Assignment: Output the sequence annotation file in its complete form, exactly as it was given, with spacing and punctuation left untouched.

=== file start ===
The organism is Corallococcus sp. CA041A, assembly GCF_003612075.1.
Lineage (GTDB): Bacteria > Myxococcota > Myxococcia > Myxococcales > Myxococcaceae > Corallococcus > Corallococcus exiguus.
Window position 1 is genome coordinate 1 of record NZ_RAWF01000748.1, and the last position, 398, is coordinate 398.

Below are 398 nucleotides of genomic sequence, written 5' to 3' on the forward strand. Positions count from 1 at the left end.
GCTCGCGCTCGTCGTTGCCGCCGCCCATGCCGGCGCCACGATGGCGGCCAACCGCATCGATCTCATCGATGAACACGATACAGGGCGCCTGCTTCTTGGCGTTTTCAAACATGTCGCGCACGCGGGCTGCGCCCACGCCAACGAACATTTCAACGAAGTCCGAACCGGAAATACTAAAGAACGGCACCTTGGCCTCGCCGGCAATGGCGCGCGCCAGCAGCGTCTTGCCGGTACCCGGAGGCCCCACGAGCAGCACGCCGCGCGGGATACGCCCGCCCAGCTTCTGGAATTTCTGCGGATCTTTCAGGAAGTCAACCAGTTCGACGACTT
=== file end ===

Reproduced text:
The organism is Corallococcus sp. CA041A, assembly GCF_003612075.1.
Lineage (GTDB): Bacteria > Myxococcota > Myxococcia > Myxococcales > Myxococcaceae > Corallococcus > Corallococcus exiguus.
Window position 1 is genome coordinate 1 of record NZ_RAWF01000748.1, and the last position, 398, is coordinate 398.

Below are 398 nucleotides of genomic sequence, written 5' to 3' on the forward strand. Positions count from 1 at the left end.
GCTCGCGCTCGTCGTTGCCGCCGCCCATGCCGGCGCCACGATGGCGGCCAACCGCATCGATCTCATCGATGAACACGATACAGGGCGCCTGCTTCTTGGCGTTTTCAAACATGTCGCGCACGCGGGCTGCGCCCACGCCAACGAACATTTCAACGAAGTCCGAACCGGAAATACTAAAGAACGGCACCTTGGCCTCGCCGGCAATGGCGCGCGCCAGCAGCGTCTTGCCGGTACCCGGAGGCCCCACGAGCAGCACGCCGCGCGGGATACGCCCGCCCAGCTTCTGGAATTTCTGCGGATCTTTCAGGAAGTCAACCAGTTCGACGACTT